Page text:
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The documents where this entity occurs most often are shown below. Click on a document to open it.

Document Max. Freq Min. Freq
C. Suetonius Tranquillus, The Lives of the Caesars (ed. Alexander Thomson) 6 0 Browse Search
Titus Livius (Livy), History of Rome, books 1-10 (ed. Rev. Canon Roberts) 6 0 Browse Search
Titus Livius (Livy), History of Rome, books 1-10 (ed. Rev. Canon Roberts) 6 0 Browse Search
M. Tullius Cicero, Orations, for his house, Plancius, Sextius, Coelius, Milo, Ligarius, etc. (ed. C. D. Yonge) 6 0 Browse Search
Titus Livius (Livy), History of Rome, books 1-10 (ed. Rev. Canon Roberts) 4 0 Browse Search
C. Suetonius Tranquillus, The Lives of the Caesars (ed. Alexander Thomson) 4 0 Browse Search
M. Tullius Cicero, Orations, The fourteen orations against Marcus Antonius (Philippics) (ed. C. D. Yonge) 2 0 Browse Search
John Conington, Commentary on Vergil's Aeneid, Volume 2 2 0 Browse Search
T. Maccius Plautus, Casina, or The Stratagem Defeated (ed. Henry Thomas Riley) 2 0 Browse Search
T. Maccius Plautus, Miles Gloriosus, or The Braggart Captain (ed. Henry Thomas Riley) 2 0 Browse Search
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Browsing named entities in M. Tullius Cicero, Orations, The fourteen orations against Marcus Antonius (Philippics) (ed. C. D. Yonge). You can also browse the collection for Esquiline (Italy) or search for Esquiline (Italy) in all documents.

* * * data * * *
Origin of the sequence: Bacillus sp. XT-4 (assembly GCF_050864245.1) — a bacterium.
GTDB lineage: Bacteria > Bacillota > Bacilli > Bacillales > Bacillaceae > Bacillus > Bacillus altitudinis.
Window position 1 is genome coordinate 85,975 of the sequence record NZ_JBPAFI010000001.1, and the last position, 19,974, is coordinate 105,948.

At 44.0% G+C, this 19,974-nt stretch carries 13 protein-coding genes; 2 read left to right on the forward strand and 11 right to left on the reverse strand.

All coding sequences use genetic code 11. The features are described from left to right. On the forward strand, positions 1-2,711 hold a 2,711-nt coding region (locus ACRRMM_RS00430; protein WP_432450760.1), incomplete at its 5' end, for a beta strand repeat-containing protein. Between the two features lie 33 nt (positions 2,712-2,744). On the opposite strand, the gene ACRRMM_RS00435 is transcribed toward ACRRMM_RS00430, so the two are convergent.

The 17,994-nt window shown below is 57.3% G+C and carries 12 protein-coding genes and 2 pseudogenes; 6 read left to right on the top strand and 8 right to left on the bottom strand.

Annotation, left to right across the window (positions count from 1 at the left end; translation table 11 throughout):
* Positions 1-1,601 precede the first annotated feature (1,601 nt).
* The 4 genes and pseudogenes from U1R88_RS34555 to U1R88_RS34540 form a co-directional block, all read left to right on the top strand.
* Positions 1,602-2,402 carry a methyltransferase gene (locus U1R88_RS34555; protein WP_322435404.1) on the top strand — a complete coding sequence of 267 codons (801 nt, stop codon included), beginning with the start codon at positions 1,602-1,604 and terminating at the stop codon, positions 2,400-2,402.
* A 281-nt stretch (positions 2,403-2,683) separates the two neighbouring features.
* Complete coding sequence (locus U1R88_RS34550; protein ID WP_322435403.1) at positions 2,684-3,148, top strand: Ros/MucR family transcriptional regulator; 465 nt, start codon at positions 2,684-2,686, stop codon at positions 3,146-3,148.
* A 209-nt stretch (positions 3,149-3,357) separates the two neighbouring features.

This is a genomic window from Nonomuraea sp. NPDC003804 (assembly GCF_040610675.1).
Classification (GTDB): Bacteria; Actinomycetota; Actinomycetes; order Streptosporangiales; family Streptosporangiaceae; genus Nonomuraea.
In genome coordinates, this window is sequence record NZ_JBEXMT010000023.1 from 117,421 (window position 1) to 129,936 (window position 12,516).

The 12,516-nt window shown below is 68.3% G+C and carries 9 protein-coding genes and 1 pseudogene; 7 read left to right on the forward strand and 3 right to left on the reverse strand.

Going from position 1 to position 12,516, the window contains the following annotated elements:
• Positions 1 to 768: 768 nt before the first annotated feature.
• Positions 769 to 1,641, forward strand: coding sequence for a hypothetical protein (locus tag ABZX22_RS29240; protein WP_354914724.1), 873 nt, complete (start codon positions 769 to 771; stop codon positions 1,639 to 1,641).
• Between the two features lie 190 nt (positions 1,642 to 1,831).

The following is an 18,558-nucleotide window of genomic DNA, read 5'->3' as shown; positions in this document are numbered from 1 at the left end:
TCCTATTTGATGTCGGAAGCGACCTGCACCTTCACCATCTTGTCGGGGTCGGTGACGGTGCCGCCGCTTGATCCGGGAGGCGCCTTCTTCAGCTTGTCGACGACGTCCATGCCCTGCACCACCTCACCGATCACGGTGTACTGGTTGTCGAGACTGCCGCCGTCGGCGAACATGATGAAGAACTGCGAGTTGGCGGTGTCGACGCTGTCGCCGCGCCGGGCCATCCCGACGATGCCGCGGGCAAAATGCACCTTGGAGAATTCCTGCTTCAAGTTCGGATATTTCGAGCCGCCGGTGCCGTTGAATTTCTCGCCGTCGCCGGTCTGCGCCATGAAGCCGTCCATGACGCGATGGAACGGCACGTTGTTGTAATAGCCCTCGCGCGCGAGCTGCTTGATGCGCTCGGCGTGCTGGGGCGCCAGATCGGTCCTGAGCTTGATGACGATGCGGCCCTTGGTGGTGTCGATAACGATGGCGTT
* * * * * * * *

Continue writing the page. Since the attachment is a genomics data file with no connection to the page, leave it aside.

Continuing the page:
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M. Tullius Cicero, Orations, The fourteen orations against Marcus Antonius (Philippics) (ed. C. D. Yonge), THE NINTH ORATION OF M. T. CICERO AGAINST MARCUS ANTONIUS. CALLED ALSO THE NINTH PHILIPPIC., chapter 7 (search)
Rufus, the son of Quintus of the Lemonian tribe, has deserved so well of the republic as to be entitled to be complimented with all those distinctions; the senate is of opinion, and thinks it for the advantage of the republic, that the consule aedile should suspend the edict which usually prevails with respect to funerals in the case of the funeral of Servius Sulpicius Rufus, the son of Quintus of the Lemonian tribe; and that Caius Pansa, the consul, shall assign him a place for a tomb in the Esquiline plain, or in whatever place shall seem good to him, extending thirty feet in every direction, where Servius Sulpicius may be buried; and that that shall be his tomb, and that of his children and posterity, as having been a tomb most deservedly given to them by the public authority.”